Objective: The purpose of this study is to analyze the developmental relationships of adolescent-onset Axis I mental disorders and eating disorders (EDs).
Method: One thousand three hundred eighteen adolescent twins born from 1983 to 1987 completed a professionally administered semistructured psychiatric interview at the age of 14 years and a questionnaire follow-up at the age of 17.5 years.
Results: Eating disorders at the age of 17.5 years were significantly predicted by major depressive disorder (odds ratio, 5.9; 95% confidence interval, 2.6-15.3) and generalized anxiety disorder (GAD) (odds ratio, 4.7; 95% confidence interval, 1.8-15.6) at the age of 14 years, when baseline EDs were excluded. Early-onset major depressive disorder in combination with GAD increased the likelihood of developing EDs compared with either mood or anxiety disorders alone. Similar risks and trends were evident in within-family analyses of twin pairs discordant for baseline predictors and ED outcome.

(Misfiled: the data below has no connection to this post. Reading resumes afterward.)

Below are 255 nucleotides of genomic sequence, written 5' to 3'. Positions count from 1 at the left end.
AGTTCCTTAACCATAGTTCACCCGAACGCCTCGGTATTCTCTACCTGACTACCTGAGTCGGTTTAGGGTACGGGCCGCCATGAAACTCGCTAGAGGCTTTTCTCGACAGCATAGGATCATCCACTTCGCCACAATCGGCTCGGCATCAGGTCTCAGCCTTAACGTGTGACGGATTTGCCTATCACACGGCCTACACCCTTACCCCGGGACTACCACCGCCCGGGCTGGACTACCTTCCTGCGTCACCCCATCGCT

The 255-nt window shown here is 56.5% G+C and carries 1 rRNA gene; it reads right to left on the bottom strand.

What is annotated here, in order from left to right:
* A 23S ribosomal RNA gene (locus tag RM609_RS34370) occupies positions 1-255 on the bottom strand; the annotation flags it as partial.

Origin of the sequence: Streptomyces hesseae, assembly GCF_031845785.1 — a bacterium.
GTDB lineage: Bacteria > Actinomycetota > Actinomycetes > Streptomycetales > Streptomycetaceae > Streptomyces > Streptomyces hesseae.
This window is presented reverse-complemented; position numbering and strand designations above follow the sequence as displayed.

Conclusions: Depressive disorder and GAD that manifest at that age of 14 years predict future EDs. Analysis of discordant twins suggested that early-onset depressive disorder and GAD prospectively relate to EDs in adolescence, even after familial factors are taken into account. (C) 2009 Elsevier Inc. All rights reserved.